Fatten Up The Bottom End With Physics

Fatten Up The Bottom End With Physics

While discussing unusual ways to record drums with Ex’pression College for Digital Arts’ Advanced Recording instructor George Borden and student Jonas Alt, a secret technique from the recording magicians of yore came to light. This rather scientific approach involves the phase relationship between overhead and close mikes to enhance the bottom end oomph of the drum set. So don your lab coat and check this out.

Close mike all the drums in the traditional manner and position two large diaphragm cardioid condensers (such as Shure’s KSM32, AKG’s C3000B, Audio-Technica’s 4050, etc.) directly above the floor tom and snare drum mikes in a split pair configuration. Angle them similarly to the close mikes. To determine how high to place the overheads above the kit, divide the speed of sound (1,130 feet per second) by the distance the overheads are from the close mikes. This will give you the frequency that will be boosted by a phase phenomenon called comb filtering (an effect one usually tries to minimize under ordinary circumstances). The laws of physics decree that the frequency double the length of the boosted frequency will be negated by the same phenomenon.

If you place the condensers five feet from the close mikes on the source, the equation would go like this: 1130/5 = 226Hz. Now this frequency tends to muddy up a mix, so here’s the trick: flip the phase on both the overhead mikes at the preamp or console (or by using reverse-wired cables). This effectively cuts the frequency being reinforced by half because the overhead signals are now shifted 180 degrees out of phase, and when mixed in with the close mikes, the enhanced frequency will now lie somewhere around 100Hz, giving the kit that big bottom end. In addition, the muddy frequency between 200-250Hz will be minimized, clarifying the sound.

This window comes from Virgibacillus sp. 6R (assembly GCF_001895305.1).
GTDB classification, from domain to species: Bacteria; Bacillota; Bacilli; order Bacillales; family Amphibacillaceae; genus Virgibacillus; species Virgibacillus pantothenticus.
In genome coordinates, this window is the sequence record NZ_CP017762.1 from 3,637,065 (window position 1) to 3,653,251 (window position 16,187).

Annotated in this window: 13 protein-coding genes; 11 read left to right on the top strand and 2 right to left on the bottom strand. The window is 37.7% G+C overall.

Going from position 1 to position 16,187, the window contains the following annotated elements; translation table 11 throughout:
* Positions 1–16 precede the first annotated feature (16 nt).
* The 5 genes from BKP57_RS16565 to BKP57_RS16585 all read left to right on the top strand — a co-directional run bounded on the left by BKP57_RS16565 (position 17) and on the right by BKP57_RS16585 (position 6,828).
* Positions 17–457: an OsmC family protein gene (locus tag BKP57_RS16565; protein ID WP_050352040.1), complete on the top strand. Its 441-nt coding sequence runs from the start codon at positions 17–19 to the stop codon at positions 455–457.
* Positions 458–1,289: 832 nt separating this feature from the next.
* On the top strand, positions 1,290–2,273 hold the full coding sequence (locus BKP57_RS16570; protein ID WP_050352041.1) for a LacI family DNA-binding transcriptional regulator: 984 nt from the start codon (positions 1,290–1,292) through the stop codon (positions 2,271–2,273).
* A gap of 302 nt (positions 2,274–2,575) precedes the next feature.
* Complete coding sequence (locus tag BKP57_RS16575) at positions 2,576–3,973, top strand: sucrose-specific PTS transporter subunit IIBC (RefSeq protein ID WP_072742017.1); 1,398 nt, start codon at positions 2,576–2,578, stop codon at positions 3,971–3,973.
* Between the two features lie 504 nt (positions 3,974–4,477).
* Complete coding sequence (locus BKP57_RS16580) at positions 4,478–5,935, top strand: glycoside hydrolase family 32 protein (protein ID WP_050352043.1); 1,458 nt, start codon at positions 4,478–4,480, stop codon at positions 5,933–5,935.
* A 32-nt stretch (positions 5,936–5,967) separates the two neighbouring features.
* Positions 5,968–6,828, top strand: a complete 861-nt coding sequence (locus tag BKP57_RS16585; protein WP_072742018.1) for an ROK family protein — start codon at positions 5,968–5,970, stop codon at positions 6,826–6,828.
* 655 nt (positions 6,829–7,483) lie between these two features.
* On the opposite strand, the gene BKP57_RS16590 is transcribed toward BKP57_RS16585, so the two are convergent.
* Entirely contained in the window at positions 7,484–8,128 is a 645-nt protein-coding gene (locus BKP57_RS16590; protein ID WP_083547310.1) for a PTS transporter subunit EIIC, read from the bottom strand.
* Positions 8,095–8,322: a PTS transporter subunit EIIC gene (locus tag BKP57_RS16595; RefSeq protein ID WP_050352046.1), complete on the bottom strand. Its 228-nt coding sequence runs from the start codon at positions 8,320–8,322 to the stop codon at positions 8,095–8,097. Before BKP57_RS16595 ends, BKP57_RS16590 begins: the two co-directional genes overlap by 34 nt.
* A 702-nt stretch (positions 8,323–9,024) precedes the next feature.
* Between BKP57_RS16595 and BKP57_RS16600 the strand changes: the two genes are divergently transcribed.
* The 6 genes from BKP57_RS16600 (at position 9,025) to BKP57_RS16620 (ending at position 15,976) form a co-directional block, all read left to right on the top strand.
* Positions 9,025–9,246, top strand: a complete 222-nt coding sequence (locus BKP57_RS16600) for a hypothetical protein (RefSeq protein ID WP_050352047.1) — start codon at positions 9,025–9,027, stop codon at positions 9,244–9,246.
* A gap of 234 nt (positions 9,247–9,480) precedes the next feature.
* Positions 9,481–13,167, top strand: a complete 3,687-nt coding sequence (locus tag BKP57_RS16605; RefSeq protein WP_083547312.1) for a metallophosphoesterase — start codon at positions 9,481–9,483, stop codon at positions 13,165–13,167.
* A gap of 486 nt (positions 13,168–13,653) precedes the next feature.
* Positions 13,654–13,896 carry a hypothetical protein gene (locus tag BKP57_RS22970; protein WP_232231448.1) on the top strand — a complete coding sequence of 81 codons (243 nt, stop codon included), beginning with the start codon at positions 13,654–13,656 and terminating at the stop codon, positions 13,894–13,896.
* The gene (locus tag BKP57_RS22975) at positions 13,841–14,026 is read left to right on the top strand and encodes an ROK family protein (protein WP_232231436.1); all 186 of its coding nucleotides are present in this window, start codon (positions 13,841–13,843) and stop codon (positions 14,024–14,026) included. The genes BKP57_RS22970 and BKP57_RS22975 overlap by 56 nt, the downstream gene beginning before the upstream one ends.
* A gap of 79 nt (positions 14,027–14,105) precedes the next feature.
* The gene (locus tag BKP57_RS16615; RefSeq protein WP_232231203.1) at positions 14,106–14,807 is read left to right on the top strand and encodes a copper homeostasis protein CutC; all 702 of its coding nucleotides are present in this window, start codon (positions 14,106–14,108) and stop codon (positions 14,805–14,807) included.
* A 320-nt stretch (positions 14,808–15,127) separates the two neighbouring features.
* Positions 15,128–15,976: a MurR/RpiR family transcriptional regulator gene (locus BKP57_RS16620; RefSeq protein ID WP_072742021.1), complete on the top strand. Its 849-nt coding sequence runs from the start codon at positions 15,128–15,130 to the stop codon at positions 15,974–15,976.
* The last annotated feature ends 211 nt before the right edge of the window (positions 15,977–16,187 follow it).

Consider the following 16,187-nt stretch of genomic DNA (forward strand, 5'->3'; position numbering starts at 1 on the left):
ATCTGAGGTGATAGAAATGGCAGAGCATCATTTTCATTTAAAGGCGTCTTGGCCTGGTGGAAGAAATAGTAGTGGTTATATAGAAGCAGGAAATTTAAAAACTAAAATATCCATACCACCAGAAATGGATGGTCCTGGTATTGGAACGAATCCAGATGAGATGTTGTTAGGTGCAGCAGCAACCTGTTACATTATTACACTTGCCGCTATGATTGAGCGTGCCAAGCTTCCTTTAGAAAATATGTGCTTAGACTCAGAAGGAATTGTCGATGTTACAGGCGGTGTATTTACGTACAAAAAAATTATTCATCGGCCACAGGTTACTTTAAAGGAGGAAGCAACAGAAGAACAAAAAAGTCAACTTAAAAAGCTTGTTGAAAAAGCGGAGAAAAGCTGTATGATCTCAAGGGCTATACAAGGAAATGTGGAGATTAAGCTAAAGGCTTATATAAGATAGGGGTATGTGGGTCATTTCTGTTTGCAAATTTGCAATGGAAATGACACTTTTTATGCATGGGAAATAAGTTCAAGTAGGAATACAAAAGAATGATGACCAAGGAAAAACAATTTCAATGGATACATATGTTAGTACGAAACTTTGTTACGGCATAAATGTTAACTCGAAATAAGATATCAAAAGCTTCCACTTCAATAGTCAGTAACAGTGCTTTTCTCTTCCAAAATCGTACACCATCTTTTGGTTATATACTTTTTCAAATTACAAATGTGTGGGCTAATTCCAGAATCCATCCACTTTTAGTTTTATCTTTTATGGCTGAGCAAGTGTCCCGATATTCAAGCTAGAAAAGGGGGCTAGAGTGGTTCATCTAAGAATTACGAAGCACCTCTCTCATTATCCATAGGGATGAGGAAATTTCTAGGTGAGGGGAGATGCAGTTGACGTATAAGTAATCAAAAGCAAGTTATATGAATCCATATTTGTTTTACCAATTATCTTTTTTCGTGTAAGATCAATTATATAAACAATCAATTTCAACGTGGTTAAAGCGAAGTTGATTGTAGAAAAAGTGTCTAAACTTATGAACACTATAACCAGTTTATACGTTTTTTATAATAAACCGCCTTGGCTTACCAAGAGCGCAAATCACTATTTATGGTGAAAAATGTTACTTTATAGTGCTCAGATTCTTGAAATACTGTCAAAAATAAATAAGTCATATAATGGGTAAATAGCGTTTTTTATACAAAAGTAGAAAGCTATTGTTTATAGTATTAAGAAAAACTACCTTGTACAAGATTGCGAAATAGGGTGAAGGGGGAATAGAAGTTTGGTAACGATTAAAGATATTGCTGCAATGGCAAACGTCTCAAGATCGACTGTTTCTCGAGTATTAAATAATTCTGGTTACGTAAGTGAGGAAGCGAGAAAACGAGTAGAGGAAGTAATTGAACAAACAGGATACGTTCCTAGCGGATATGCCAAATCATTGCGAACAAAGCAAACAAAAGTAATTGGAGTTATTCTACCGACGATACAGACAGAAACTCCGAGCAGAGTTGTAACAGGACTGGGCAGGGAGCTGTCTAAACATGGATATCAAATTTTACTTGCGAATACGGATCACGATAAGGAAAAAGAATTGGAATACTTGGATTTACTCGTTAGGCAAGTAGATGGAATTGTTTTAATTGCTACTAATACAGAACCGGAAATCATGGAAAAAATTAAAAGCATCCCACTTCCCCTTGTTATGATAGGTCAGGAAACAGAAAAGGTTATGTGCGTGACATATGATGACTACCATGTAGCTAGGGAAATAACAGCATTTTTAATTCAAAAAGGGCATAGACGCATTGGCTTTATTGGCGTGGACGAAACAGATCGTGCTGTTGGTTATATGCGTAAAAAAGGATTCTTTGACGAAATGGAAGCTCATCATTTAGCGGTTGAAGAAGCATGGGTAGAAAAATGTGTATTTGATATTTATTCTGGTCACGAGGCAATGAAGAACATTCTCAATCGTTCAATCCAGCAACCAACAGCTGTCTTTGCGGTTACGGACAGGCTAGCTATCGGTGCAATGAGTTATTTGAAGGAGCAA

As you geek out on this approach, keep in mind that phase is a frequency dependent phenomenon and will be affected by the dimensions and reflective characteristics of the room, the size, tuning, and setup of the drums, the complexity of the waveforms around the fundamental frequency, and the dynamics of playing style. Also, the higher you place the overhead mikes, the more room you’ll be hearing, the less defined the drum sound, and the more diffused the stereo image will be. Therefore, experiment a bit with placement and angle to maximize the effect of this technique. Use your ears!

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